More para-military rangers for the deep South
As part of the government’s plan to gradually withdraw the number of regular troops in the three southernmost provinces plus some parts of Songkhla.
The Abhisit government in early May this year approved the Defence Ministry’s request for about 2.7 billion baht budget to set up four regiments of some 6,000-man para-military ranger force to be based in the strife-torn region.
The fund will spread across three years, starting this year with 18 million baht to be allocated from this year’s budget and the rest of the fund will come from the budgets of 2012 and 2013 fiscal years. On top of that, an operating fund amounting to 688 million baht a year will also be required to maintain the additional ranger force in Yala, Pattani, Narathiwat and certain districts of Songkhla province.
An informed source in the Internal Security Operations Command based in the Fourth Army Region said that the additional ranger force would replace troops from the first, second and third army regions who are considered “outsiders” who would be gradually pulled back to their bases in Bangkok, Sakhon Nakhon and Phitsanuloke provinces respectively.
The regular troop replacement is a ten-year plan which envisages that situation in the deep South will gradually improve allowing regular troops from the first, second and third army regions to be pulled out in ten years time leaving behind only troops from the fourth army region and the ranger force to carry on the duties to deal with the insurgency.
Several academics and community leaders in the deep South have increasingly voiced their calls for troop pullback, hoping that it will help improve the situation.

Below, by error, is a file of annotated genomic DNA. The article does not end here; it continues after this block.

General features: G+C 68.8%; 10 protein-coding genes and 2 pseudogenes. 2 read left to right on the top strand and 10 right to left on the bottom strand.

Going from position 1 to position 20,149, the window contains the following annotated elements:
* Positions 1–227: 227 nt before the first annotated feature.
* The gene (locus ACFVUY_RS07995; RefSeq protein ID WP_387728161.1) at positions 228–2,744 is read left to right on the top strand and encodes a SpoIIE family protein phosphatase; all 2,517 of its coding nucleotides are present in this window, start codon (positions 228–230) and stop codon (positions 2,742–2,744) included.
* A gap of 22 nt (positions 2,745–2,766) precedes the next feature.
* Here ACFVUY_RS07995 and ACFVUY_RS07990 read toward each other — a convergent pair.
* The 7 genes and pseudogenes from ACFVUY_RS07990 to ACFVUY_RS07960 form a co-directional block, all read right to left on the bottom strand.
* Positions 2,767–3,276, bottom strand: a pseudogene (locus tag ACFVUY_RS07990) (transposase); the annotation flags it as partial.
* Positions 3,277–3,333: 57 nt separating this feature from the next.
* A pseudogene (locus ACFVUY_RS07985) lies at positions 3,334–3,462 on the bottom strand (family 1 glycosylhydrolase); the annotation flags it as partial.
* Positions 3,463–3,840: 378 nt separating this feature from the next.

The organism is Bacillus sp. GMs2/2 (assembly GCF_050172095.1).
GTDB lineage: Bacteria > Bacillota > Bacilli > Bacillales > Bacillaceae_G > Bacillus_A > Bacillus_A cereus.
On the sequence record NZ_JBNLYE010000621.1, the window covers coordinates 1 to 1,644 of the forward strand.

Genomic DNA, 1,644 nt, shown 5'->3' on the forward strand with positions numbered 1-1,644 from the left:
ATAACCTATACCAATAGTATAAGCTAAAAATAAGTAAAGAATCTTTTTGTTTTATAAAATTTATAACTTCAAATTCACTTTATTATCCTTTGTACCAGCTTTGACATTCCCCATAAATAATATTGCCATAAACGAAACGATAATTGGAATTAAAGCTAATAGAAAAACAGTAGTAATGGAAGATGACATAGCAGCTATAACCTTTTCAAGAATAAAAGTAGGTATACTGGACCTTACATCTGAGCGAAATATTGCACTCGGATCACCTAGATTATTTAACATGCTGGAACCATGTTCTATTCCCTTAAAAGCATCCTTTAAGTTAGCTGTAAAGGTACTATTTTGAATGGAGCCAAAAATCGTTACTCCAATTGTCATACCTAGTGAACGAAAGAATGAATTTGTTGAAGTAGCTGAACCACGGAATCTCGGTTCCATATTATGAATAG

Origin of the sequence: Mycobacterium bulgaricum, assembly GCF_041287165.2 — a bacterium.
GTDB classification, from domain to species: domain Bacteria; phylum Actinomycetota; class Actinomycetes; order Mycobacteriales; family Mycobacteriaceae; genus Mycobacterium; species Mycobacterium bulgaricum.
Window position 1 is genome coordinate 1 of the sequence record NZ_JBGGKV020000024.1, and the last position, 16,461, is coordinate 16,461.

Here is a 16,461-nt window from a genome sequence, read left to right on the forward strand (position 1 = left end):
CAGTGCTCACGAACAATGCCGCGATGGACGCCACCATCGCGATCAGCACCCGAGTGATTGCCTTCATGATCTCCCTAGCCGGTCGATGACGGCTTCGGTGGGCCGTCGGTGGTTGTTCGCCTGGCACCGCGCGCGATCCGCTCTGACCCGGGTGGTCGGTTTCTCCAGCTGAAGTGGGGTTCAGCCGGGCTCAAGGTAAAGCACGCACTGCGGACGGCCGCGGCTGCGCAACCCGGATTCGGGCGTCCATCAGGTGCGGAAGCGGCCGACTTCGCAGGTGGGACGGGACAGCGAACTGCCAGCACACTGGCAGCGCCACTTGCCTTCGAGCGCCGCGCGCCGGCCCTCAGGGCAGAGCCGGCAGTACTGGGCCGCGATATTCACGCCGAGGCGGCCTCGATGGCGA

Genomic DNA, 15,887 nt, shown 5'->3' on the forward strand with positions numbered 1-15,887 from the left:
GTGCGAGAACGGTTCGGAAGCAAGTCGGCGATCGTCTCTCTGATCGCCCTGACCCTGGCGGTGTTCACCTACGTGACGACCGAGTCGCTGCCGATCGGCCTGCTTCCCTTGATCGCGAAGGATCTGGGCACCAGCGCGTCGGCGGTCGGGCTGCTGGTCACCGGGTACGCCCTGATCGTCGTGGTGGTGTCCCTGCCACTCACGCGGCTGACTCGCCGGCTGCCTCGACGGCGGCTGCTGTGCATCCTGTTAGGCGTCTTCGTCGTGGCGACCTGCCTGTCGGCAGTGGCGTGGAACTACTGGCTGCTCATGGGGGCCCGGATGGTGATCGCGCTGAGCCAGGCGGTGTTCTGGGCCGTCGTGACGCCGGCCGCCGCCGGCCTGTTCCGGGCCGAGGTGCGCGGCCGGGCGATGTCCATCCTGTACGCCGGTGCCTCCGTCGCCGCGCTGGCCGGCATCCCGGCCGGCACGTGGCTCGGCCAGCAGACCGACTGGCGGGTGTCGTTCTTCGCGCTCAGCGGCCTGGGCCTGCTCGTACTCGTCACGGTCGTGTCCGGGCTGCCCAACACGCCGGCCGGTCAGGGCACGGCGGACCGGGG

The new rangers will be recruited among male adults in southern provinces, preferably in the three southernmost provinces, because they understand the local traditions and customs better than people from the other regions such as the North or the Northeast.
There are currently seven ranger regiments each numbering 1,489 men and women, based in the deep South. They form the front-line combat force performing high-risk duties such as riding on convoy to provide protection to teachers, guarding outposts and checkpoints along with regular troops and conducting search and destroy missions to hunt down militants.
The seven ranger regiments are: the 41th regiment based in Raman district of Yala; 42nd regiment responsible for operations in four districts of Songkhla province; the 43rd regiment responsible for operations in six districts of Pattani, including Muang, Nong Chik, Mae Larn, Yarang and Yaring; the 44th regiment responsible for operations in Pattani’s districts which border Narathiwat; the 45th regiment responsible for operations in Cho Airong district of Narathiwat; the 46th regiment based in Muang district of Narathiwat and the 47th regiment responsible for operations in Yala province.
Apart from the seven regiments of fighting force, there are also 467 female rangers whose main duties involve propaganda and development work.
Para-military rangers are civilians, most of them from poor families, who volunteer into the service which is risky and low pay. They are given a basic salary of about 5,000 baht a month plus a daily stipend of 68 baht which is usually meant for three meals of food. The fixed salary is mostly sent to their families in the upcountry.
Unlike the army officers who command the rangers at different levels from regiment down to platoon, the rangers have no ranks and their sacrifices are not widely recognized. Often, they were accused of misusing their power against the local Malay Muslims.
Because of the low daily stipend, the main dishes of most rangers are nam prik or spicy shrimp sauce and vegetables as they cannot afford other more nutritious food or meat. Attempts are now being made by their army superiors to increase their stipend to 120 baht a day.
Photo by : Abdullah Wangnhi